The torchlight jumped and shifted. Making a feeble, faltering circle of light in the dark, skeletal wood. Tucker's boots crunched and slid on the packed snow and ice every few steps, making him lurch and stagger like an infant learning to walk. The woods and the snow ate the noise of his passing, his panting breath, making him feel claustrophobic and watched. He clutched his rifle tightly, waiting for shrieking, pallid cannibals to spill from the dead woods to rip and bite his flesh. Tucker was not a religious man, but he quietly began to mutter the Lord's Prayer as he struggled through the all-devouring darkness.
As he neared the Graves' buried cabin, he began to imagine knocking on the cabin door, it flying open and dozens of scab-covered, talon-like hands tearing at him and pulling him into the putrid-smelling shadows of the cabin interior. He imagined being forced to participate in alien rituals to ravenous, inhuman gods. He imagined the sensation of teeth sinking into his flesh everywhere, a bloody morsel of impure meat being forced between his lips as obscene chants and prayers drummed into his brain.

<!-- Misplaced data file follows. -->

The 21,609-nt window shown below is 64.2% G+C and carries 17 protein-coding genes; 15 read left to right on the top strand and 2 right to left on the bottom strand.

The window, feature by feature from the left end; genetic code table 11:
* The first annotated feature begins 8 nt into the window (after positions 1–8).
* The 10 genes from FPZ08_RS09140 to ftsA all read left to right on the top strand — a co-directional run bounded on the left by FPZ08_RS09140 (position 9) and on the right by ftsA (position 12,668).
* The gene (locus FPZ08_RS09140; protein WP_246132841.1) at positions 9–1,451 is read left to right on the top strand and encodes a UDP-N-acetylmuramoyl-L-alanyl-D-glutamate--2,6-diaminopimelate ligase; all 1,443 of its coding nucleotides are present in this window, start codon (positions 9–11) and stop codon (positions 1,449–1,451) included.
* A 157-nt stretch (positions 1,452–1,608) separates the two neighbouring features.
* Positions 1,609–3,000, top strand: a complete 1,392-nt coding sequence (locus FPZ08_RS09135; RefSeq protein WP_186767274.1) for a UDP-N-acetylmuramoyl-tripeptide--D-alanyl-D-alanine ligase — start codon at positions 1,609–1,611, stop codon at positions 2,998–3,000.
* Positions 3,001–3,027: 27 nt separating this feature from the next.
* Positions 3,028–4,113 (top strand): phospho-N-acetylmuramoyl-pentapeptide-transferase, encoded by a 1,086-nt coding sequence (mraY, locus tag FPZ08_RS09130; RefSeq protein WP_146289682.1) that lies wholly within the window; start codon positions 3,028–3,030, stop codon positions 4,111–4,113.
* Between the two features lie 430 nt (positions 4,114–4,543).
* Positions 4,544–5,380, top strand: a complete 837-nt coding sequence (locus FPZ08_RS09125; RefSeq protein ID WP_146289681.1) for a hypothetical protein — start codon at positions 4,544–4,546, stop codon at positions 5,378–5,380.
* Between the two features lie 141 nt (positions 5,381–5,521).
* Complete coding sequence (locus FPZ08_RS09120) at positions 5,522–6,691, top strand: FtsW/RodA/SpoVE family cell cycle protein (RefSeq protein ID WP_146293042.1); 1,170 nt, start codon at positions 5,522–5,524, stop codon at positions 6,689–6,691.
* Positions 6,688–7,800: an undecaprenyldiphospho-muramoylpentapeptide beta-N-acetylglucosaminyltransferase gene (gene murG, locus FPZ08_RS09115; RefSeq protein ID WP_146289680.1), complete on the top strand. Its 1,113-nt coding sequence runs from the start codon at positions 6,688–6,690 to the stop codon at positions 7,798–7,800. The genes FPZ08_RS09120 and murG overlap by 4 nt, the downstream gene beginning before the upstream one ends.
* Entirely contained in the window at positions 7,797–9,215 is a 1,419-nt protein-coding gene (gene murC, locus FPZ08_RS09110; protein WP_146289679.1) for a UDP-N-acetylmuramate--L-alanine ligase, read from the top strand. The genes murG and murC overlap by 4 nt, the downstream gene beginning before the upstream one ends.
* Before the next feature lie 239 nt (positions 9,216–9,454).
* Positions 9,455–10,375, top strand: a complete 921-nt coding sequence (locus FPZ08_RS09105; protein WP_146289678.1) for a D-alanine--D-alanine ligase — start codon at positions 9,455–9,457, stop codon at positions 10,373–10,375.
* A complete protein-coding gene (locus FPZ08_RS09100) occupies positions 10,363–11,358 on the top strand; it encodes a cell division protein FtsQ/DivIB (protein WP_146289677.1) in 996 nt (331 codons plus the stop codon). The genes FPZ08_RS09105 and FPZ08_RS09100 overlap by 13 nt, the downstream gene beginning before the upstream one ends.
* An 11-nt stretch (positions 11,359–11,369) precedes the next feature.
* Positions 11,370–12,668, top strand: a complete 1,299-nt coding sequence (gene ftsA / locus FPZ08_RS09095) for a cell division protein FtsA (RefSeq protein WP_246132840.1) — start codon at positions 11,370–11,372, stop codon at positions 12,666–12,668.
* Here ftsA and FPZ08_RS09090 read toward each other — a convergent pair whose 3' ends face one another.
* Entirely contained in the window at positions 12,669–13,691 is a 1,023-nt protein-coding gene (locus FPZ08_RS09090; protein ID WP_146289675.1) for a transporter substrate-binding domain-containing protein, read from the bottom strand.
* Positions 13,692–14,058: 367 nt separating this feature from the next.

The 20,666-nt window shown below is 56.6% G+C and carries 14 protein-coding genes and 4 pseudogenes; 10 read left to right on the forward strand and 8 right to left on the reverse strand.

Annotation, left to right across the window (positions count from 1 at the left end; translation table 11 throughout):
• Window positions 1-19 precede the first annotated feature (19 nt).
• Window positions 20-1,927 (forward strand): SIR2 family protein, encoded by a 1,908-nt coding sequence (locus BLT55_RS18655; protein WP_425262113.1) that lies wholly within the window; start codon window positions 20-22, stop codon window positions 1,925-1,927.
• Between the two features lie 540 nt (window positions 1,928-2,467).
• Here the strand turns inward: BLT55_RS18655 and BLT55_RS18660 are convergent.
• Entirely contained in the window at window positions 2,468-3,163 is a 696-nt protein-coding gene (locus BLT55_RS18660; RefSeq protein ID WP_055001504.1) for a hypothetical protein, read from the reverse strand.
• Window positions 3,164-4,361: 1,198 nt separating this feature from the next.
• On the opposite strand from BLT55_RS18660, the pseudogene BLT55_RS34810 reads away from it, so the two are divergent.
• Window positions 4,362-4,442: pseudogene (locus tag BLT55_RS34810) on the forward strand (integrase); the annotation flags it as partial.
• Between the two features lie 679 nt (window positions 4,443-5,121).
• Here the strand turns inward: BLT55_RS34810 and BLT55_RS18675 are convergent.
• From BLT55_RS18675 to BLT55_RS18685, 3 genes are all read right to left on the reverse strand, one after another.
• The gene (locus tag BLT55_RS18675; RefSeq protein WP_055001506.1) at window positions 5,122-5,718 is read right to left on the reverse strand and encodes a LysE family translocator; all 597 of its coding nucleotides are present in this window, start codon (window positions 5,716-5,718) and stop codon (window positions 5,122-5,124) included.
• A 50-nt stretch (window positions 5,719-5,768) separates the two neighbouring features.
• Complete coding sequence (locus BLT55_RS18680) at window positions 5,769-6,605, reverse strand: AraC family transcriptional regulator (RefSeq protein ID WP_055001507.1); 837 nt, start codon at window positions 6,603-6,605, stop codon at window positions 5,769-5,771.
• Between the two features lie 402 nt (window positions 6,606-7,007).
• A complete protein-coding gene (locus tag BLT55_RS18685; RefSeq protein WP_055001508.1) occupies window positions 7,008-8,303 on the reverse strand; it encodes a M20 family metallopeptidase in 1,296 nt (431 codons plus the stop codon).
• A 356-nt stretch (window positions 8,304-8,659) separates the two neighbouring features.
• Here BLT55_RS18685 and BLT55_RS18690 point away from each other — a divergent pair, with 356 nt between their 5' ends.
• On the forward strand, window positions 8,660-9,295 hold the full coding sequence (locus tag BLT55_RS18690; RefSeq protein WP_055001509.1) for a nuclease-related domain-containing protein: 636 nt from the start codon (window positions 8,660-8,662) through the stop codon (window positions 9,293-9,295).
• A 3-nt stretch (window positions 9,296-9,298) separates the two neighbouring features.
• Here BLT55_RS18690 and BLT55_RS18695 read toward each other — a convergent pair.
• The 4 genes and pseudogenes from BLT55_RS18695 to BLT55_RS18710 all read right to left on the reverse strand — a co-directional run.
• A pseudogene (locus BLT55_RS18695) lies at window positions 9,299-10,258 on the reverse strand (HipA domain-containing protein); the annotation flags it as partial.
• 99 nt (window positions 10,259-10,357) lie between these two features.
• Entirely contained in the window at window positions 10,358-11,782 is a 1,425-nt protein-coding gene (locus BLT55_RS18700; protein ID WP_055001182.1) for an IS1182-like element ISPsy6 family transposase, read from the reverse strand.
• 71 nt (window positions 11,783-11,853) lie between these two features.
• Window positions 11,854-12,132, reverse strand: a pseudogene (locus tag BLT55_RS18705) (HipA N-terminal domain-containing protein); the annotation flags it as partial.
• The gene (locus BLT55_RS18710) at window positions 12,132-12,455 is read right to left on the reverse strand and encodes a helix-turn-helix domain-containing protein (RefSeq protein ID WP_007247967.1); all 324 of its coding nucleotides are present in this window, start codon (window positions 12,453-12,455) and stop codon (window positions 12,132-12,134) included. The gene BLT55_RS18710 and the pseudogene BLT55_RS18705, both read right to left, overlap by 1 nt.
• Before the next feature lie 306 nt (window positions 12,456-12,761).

Tucker had no desire to knock on that door and no idea what waited on the other side. If it were daylight, with his fellow rescuers at his back, he knew that the buried cabin held starving men women and children. But here and now, alone on the stage of his fears and imagination, he saw only snapping, stained teeth and madness.
A fear settled into him like the cold, turning his bones to frozen stone. And as many men do he began to attempt to rationalize a way to avoid his fear. Near the Graves settlement, he had spotted some horse tracks, which he took for Bick's black stallion's. Now, searching as quietly as he could near the cabin, he saw that the tracks went past the cabin and continued toward the Donner campsite, five or six miles distant. He decided to avoid the Graves and whatever waited within. Tucker trudged on, his fear spurring him to put more distance between himself and the cabin door.